PHT’s Stanley Cup Final picks, once again featuring The Coin

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If you’re still not familiar with The Coin thing — a 1972 Eisenhower Dollar that we used in the opening three rounds — click here to get up to speed (and bask in all its coinly glow.)

The Coin continued its dominance in the conference finals, accurately predicting that the Bolts and ‘Hawks would advance to the Stanley Cup Final. The Coin improved to 10-4 overall this postseason. Other staff members (of the animate variety) to pick Tampa Bay-Chicago were Brough, Dadoun, Tucker and O’Brien. That leaves our records at:

Jason Brough: 9-5
Mike Halford: 8-6
Ryan Dadoun: 10-4
James O’Brien: 10-4
Cam Tucker: 11-3
Dhiren Mahiban: 9-5

Onto the Final…

Brough: Bolts in 7 (Preseason pick: Tampa Bay)

Easy pick for me. I chose the Lightning in October, and I don’t see any reason to abandon them now. Okay, maybe I see one reason: the Blackhawks. That’s a pretty good team they’ve got in Chicago. And I guess I haven’t been entirely impressed with the Lightning, who’ve been blown out four times at home in these playoffs and were, frankly, lucky to escape the first round. So that’s two reasons. But I’m a stubborn man and I truly do believe the Lightning have all the necessary pieces to upset the favored ‘Hawks.

Halford: Bolts in 7 (Preseason pick: Pittsburgh)

While I love a good narrative, I’m not fully buying into the “inexperienced Bolts will eventually succumb to the veteran Blackhawks” thing. Why? Well, a big part of the reason Tampa Bay’s here is because its young guys have defied expectations, and achieved success quicker than expected — including the coach (five years ago, Jon Cooper was in the USHL finals.) Tampa’s passed every test this postseason, including a historic win at MSG in Game 7 of the Eastern Conference final. The Bolt are skilled, they’re fast, they’re deep and, as the first three rounds have shown, they’re ready.

O’Brien: ‘Hawks in 6 (Preseason pick: Chicago)

Remember when the Islanders beat the Gretzky Oilers back in the 80’s, and “The Great One” remarked about the beat-up dynasty members icing themselves in the locker room rather than spraying each other with champagne after besting them for the Cup? This will be a modern version of that series: the Blackhawks will teach the Lightning how to win. Also: when in doubt, choose the West over the East.

Dadoun: ‘Hawks in 7 (Preseason pick: St. Louis)

Chicago doesn’t have the best goaltender in the NHL, but neither does Tampa Bay and at least Corey Crawford is more thoroughly battle tested. The Blackhawks’ bottom-two defensemen are questionable, but with Duncan Keith and Brent Seabrook leading the charge, they don’t necessary need to be deep to outplay the Lightning. Tampa Bay has plenty of offensive weapons, but Chicago has more proven big-game forwards.

Tucker: ‘Hawks in 6 (Preseason pick: Chicago)

The Tampa Bay Lightning have proven to be an exciting group with a promising future. But they’re facing a Blackhawks team that’s loaded with Stanley Cup champions, led by Jonathan Toews, who had his best moments in these playoffs when it mattered most in the Western Conference Final. Both Ben Bishop and Corey Crawford have gone through ups and downs in these playoffs, but Crawford has settled into a groove after the opening round, while Bishop’s struggles are more recent, and against a goal-strapped New York team. And the Blackhawks have a decidedly more dangerous lineup than the one Bishop faced against the Rangers.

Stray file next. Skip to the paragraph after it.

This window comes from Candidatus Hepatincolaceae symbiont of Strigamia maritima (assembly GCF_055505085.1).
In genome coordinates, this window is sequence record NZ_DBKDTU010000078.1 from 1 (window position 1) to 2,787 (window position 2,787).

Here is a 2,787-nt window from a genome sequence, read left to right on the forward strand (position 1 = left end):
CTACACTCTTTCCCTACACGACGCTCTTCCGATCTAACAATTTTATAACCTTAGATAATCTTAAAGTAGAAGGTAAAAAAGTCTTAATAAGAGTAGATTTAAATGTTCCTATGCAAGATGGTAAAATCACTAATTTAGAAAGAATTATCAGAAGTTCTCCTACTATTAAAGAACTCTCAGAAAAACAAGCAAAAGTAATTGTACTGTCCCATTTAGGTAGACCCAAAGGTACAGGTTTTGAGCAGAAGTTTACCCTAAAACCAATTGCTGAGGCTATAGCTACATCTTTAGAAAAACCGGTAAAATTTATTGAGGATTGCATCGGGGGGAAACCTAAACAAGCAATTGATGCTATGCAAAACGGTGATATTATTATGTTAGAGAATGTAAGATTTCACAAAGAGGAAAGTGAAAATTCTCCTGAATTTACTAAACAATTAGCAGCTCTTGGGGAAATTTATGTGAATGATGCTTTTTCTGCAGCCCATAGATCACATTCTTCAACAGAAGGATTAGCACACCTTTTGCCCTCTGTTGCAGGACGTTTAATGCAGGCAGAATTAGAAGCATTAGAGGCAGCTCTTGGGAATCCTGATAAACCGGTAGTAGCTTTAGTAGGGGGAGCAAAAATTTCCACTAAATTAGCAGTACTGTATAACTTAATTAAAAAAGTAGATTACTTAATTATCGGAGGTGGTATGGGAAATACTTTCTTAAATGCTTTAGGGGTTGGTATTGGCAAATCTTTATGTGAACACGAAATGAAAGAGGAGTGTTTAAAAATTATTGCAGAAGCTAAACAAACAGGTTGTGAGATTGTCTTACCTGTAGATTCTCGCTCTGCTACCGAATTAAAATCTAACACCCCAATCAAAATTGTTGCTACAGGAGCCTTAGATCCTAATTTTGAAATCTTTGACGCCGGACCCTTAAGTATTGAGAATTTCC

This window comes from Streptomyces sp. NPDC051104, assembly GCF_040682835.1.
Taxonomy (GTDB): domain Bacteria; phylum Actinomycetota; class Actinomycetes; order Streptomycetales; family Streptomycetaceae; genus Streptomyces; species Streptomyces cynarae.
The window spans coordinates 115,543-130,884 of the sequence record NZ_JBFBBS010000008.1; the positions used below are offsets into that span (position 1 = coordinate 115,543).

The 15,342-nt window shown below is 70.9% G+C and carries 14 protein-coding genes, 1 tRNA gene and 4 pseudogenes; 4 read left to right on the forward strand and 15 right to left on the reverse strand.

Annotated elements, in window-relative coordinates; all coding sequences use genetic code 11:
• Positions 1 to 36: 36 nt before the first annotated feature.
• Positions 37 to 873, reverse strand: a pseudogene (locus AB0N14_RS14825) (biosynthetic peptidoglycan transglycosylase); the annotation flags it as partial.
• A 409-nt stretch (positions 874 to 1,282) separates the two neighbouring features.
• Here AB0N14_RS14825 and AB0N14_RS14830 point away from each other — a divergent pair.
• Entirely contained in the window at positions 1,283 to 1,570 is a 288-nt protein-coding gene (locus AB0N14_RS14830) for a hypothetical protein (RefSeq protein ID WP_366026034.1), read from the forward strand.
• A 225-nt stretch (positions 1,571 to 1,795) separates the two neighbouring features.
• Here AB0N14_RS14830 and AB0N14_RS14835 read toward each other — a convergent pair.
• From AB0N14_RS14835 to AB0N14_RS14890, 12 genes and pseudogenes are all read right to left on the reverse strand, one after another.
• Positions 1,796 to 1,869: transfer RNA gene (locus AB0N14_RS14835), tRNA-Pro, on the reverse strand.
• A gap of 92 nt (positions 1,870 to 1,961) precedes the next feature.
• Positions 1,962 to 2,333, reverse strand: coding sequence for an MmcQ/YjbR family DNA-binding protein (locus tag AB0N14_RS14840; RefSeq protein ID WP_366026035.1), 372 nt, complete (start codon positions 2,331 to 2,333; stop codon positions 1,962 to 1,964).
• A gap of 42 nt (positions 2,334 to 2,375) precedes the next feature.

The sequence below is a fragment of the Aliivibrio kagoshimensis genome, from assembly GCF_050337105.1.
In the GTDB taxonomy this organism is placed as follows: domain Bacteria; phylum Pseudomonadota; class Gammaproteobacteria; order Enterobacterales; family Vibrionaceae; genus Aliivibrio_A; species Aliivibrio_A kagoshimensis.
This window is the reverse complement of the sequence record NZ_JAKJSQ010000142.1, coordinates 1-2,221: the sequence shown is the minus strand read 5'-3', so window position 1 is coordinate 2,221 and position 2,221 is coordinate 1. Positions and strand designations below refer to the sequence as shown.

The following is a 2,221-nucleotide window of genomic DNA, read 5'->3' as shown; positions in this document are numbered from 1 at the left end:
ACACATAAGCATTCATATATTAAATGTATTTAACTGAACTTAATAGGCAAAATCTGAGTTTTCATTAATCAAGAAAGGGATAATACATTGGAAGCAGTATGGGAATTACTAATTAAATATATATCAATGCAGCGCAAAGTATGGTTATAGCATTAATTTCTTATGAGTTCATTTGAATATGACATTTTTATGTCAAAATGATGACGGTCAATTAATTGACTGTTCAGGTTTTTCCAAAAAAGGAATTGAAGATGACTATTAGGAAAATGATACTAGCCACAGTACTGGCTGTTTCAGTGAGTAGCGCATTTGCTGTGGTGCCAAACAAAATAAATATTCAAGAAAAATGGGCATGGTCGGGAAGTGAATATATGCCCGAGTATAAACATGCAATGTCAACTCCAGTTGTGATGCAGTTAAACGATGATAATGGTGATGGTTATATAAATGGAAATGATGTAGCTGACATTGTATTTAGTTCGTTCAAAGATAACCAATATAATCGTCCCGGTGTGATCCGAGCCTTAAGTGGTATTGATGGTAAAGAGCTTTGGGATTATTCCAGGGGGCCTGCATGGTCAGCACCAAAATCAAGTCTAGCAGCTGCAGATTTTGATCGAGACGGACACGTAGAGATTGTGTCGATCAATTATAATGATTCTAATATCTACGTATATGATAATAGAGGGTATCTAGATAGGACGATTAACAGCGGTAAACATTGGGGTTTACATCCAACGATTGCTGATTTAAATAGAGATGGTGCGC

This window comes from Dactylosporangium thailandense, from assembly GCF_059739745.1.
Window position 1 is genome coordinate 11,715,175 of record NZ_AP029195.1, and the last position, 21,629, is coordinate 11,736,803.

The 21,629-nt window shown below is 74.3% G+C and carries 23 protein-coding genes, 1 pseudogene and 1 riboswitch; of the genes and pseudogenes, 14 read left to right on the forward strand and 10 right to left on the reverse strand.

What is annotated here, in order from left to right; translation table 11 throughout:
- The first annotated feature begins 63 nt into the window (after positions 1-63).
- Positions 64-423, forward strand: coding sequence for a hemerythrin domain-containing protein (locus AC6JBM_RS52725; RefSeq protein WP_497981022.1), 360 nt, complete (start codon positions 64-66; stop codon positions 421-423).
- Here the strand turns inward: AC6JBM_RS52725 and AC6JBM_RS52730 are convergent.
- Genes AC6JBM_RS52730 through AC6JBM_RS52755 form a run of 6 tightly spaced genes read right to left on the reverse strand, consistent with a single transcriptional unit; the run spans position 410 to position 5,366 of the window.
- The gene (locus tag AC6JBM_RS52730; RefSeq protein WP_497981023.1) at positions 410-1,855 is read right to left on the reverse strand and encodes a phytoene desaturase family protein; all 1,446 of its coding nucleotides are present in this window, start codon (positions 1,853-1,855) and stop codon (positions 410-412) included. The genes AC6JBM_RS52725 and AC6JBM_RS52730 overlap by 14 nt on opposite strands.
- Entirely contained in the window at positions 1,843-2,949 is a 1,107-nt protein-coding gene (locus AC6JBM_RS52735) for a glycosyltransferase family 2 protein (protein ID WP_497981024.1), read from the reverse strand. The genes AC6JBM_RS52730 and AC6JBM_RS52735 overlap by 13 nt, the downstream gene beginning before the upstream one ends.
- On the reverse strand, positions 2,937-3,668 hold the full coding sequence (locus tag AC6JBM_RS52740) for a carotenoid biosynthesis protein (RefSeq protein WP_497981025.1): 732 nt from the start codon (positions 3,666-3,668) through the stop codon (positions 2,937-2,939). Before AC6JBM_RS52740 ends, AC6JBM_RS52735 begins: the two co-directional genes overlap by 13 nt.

Mahiban: ‘Hawks in 7 (Preseason pick: Chicago)

Chicago’s experience will prevail over the youth and inexperience of Tampa. The Blackhawks’ core pieces know what it takes to win at this time of year. The Bolts, meanwhile, are reminiscent of the 2008 Penguins when a young Sidney Crosby, Evgeni Malkin and Kris Letang led Pittsburgh to the Stanley Cup final only to lose to Detroit. The experience served the Pens’ young core well as they made it back to the big dance a year later, topping the Wings.

Coin: ‘Hawks

/drops mic

Letang cleared for workouts, Dupuis still being assessed

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The Pittsburgh Penguins got some good news about Kris Letang (concussion), but Pascal Dupuis’ future is still hazy, per the Pittsburgh Post-Gazette.

Letang has gotten the OK to participate in workouts without any restrictions. That doesn’t mean he’s fully recovered, but he might be 100% by the time training camp starts. A healthy Letang is naturally a very big asset for Pittsburgh. He had 11 goals and 54 points in 69 games while averaging 25:29 minutes per contest in 2014-15.

Getting Pascal Dupuis back would be a big deal as well, but the 36-year-old forward’s future is still very much in question. He hasn’t played since Nov. 15 because he was diagnosed with a blood clots. He’s been skating for months now and the Penguins hope to know more about his availability soon.

“The next step is, there are certain medications you can go on that may allow you to play, or may not allow you to play,” Penguins GM Jim Rutherford said.

“That’s the next step now, to see if there’s a medication that gives him enough recovery time that he’s available to play every day. That’s what we’re waiting to see.”